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River Science: Research and Management for the 21st Century

River Science: Research and Management for the 21st Century

David J. Gilvear (Editor), Malcolm T. Greenwood (Editor), Martin C. Thoms (Editor), Paul J. Wood (Editor)

ISBN: 978-1-119-99434-3

May 2016

416 pages

In Stock

£85.00

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Description

River Science is a rapidly developing interdisciplinary field at the interface of the natural sciences, engineering and socio-political sciences. It recognises that the sustainable management of contemporary rivers will increasingly require new ways of characterising them to enable engagement with the diverse range of stakeholders.

This volume represents the outcome of research by many of the authors and their colleagues over the last 40 years and demonstrates the integral role that River Science now plays in underpinning our understanding of the functioning of natural ecosystems, and how societal demands and historic changes have affected these systems. The book will inform academics, policy makers and society in general of the benefits of healthy functioning riverine systems, and will increase awareness of the wide range of ecosystem goods and services they provide.

List of contributors, ix

Preface, xiii
Ken J. Gregory

1 An introduction to river science: research and applications, 1
Martin C. Thoms, David J. Gilvear, Malcolm T. Greenwood and Paul J. Wood

Part 1 Fundamental principles of river science

2 An ecosystem framework for river science and management, 15
Michael D. Delong and Martin C. Thoms

3 Fine sediment transport and management, 37
Desmond E. Walling and Adrian L. Collins

4 Linking the past to the present: the use of palaeoenvironmental data for establishing reference conditions for the Water Framework Directive, 61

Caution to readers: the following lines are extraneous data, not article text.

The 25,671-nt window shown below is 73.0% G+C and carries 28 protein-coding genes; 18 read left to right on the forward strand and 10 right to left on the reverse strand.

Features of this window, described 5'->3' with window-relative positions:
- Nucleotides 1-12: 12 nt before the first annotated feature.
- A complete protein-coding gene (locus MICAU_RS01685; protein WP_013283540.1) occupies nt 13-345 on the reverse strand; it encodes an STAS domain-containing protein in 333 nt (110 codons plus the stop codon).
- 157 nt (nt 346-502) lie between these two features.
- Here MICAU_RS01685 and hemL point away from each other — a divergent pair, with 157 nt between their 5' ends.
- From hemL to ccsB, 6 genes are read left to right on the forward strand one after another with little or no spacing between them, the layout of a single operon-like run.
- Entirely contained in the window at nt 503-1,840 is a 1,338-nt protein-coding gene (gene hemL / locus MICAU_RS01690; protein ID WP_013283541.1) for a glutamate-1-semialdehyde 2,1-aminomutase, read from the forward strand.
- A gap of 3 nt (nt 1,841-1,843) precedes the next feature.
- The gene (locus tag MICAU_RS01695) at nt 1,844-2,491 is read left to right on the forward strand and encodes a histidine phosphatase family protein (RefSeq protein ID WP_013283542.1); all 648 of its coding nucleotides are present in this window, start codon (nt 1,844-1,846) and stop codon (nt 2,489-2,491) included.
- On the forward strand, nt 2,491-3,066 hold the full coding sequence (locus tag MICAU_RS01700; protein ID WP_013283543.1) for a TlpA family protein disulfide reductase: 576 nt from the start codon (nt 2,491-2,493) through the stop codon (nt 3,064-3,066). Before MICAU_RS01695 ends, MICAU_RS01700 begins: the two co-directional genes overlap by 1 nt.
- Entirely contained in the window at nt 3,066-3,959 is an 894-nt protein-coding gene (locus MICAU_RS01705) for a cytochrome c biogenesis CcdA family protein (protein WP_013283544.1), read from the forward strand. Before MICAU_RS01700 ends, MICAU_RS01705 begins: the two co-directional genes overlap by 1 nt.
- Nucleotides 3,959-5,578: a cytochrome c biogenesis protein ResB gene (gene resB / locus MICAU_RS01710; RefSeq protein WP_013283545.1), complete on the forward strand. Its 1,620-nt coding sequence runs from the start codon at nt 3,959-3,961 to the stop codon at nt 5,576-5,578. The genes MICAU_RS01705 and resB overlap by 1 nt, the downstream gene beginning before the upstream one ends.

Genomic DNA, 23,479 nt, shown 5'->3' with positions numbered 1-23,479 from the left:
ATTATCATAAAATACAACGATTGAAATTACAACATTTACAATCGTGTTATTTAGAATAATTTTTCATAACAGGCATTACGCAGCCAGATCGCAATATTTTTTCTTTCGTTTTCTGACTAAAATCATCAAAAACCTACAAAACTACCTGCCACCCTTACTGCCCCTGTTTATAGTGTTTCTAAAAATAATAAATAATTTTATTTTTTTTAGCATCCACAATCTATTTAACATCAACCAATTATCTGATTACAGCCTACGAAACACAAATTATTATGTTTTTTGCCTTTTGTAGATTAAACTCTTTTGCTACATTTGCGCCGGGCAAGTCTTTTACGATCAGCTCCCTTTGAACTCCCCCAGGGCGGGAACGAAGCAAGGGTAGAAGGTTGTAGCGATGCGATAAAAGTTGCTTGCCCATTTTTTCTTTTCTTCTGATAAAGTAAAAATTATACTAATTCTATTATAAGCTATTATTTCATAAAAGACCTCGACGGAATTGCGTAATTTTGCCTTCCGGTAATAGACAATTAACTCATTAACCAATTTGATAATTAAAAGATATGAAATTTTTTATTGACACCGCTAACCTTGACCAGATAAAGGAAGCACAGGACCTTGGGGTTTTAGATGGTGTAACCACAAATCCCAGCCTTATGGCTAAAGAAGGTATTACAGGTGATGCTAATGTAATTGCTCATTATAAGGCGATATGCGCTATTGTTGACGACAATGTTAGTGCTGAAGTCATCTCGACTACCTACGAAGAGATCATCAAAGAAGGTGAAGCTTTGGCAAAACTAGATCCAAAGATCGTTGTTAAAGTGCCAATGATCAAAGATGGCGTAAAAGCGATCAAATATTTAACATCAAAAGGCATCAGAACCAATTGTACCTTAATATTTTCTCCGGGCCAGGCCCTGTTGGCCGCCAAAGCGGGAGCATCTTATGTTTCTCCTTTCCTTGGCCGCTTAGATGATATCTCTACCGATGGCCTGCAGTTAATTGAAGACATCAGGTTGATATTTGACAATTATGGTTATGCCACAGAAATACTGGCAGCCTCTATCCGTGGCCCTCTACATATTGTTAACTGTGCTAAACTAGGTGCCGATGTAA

Ian Foster and Malcolm T. Greenwood

5 Achieving the aquatic ecosystem perspective: integrating interdisciplinary approaches to describe instream ecohydraulic processes, 84
John M. Nestler, Claudio Baigún and Ian Maddock

6 Measuring spatial patterns in floodplains: A step towards understanding the complexity of floodplain ecosystems, 103
Murray Scown, Martin C. Thoms and Nathan R. De Jager

7 Trees, wood and river morphodynamics: results from 15 years research on the Tagliamento River, Italy, 132
Angela M. Gurnell

8 The Milner and Petts (1994) conceptual model of community structure within glacier-fed rivers: 20 years on, 156
Alexander M. Milner

9 Remote sensing: mapping natural and managed river corridors from the micro to the network scale, 171
David J. Gilvear, Peter Hunter and Michael Stewardson

10 Monitoring the resilience of rivers as social–ecological systems: a paradigm shift for river assessment in the twenty-first century, 197
Melissa Parsons, Martin C. Thoms, Joseph Flotemersch and Michael Reid

Part 2 Contemporary river science

11 Faunal response to fine sediment deposition in urban rivers, 223
Paul J. Wood, Patrick D. Armitage, Matthew J. Hill, Kate L. Mathers and Jonathan Millett

12 Characterising riverine landscapes; history, application and future challenges, 239
Victoria S. Milner, David J. Gilvear and Martin C. Thoms

13 Thermal diversity and the phenology of floodplain aquatic biota, 259
Jack A. Stanford, Michelle L. Anderson, Brian L. Reid, Samantha D. Chilcote and Thomas S. Bansak

14 Microthermal variability in a Welsh upland stream, 279
Laura Gangi, David M. Hannah and Markus Weiler

15 River resource management and the effects of changing landscapes and climate, 295
James A. Gore, James Banning and Andrew F. Casper

16 River restoration: from site-specific rehabilitation design towards ecosystem-based approaches, 313
Jenny Mant, Andy Large and Malcolm Newson

17 Ecosystem services of streams and rivers, 335
J. Alan Yeakley, David Ervin, Heejun Chang, Elise F. Granek, Veronica Dujon,Vivek Shandas and Darrell Brown

18 Managing rivers in a changing climate, 353
Robert L. Wilby

19 Conclusion: The discipline of river science, 372
David J. Gilvear, Malcolm T. Greenwood, Martin C. Thoms and Paul J. Wood

Index, 379